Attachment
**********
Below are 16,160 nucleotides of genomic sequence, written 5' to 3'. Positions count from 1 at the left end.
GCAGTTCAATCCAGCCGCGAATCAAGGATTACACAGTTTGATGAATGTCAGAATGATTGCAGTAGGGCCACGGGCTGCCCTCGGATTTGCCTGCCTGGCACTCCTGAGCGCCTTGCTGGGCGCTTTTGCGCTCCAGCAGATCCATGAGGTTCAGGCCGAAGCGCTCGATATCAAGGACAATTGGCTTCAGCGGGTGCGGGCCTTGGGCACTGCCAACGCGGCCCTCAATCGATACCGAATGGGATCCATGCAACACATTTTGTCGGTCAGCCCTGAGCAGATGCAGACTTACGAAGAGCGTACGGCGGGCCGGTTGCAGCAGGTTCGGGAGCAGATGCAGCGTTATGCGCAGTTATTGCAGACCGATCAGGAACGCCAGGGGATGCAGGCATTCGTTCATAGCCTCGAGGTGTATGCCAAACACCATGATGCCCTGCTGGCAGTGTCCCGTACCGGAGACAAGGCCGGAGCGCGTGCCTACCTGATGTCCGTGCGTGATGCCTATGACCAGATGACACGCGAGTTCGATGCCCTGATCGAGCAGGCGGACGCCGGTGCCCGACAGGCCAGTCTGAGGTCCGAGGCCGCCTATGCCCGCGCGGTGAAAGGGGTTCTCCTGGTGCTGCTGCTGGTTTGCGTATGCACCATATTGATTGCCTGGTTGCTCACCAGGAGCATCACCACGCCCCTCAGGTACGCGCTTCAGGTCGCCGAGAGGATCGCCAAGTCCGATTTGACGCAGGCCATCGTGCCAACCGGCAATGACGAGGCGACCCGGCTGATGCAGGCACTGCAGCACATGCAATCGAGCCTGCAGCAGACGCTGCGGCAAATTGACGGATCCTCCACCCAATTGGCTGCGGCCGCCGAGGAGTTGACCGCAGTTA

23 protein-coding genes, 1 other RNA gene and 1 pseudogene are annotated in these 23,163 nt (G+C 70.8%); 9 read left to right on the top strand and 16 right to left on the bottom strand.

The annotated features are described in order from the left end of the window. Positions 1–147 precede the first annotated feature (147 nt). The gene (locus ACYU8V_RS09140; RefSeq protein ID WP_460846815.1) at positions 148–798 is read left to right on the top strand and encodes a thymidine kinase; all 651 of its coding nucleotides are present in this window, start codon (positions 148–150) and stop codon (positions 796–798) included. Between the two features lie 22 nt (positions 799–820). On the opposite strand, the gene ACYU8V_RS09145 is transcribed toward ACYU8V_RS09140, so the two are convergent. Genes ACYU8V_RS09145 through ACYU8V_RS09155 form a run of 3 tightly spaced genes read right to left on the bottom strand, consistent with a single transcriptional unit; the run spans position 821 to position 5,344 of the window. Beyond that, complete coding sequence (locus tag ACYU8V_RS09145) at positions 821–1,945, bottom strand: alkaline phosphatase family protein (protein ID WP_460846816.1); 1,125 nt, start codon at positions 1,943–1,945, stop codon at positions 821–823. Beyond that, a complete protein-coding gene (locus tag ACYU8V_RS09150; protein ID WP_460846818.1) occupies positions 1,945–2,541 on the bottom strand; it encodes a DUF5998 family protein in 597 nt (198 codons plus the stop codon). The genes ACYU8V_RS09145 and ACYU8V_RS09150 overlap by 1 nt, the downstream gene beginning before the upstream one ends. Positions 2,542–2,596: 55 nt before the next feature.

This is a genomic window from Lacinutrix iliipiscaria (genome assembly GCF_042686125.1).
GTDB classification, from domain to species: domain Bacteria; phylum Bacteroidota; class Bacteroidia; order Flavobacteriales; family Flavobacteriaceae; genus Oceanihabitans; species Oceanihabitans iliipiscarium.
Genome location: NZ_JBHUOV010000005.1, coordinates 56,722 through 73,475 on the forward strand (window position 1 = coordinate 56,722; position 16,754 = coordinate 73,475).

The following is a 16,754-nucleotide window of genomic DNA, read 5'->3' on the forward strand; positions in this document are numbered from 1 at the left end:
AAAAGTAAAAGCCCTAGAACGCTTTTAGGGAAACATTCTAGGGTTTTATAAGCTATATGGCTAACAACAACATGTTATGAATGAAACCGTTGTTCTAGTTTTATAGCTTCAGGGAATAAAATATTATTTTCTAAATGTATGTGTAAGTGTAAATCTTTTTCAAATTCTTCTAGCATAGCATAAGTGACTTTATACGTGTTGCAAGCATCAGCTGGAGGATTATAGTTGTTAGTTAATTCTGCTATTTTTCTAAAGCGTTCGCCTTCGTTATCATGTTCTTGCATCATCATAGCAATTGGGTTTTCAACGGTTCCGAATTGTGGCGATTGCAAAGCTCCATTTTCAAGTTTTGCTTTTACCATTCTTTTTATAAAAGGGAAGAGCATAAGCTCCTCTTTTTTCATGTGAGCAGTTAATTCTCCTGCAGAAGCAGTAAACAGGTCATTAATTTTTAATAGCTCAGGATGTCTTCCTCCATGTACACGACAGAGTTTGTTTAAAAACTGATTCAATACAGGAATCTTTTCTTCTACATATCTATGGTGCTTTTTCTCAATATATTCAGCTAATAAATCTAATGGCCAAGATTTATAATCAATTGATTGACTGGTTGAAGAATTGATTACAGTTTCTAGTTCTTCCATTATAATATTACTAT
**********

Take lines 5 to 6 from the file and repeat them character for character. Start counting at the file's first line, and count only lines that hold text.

This is a genomic window from Lacinutrix iliipiscaria (genome assembly GCF_042686125.1).
GTDB classification, from domain to species: domain Bacteria; phylum Bacteroidota; class Bacteroidia; order Flavobacteriales; family Flavobacteriaceae; genus Oceanihabitans; species Oceanihabitans iliipiscarium.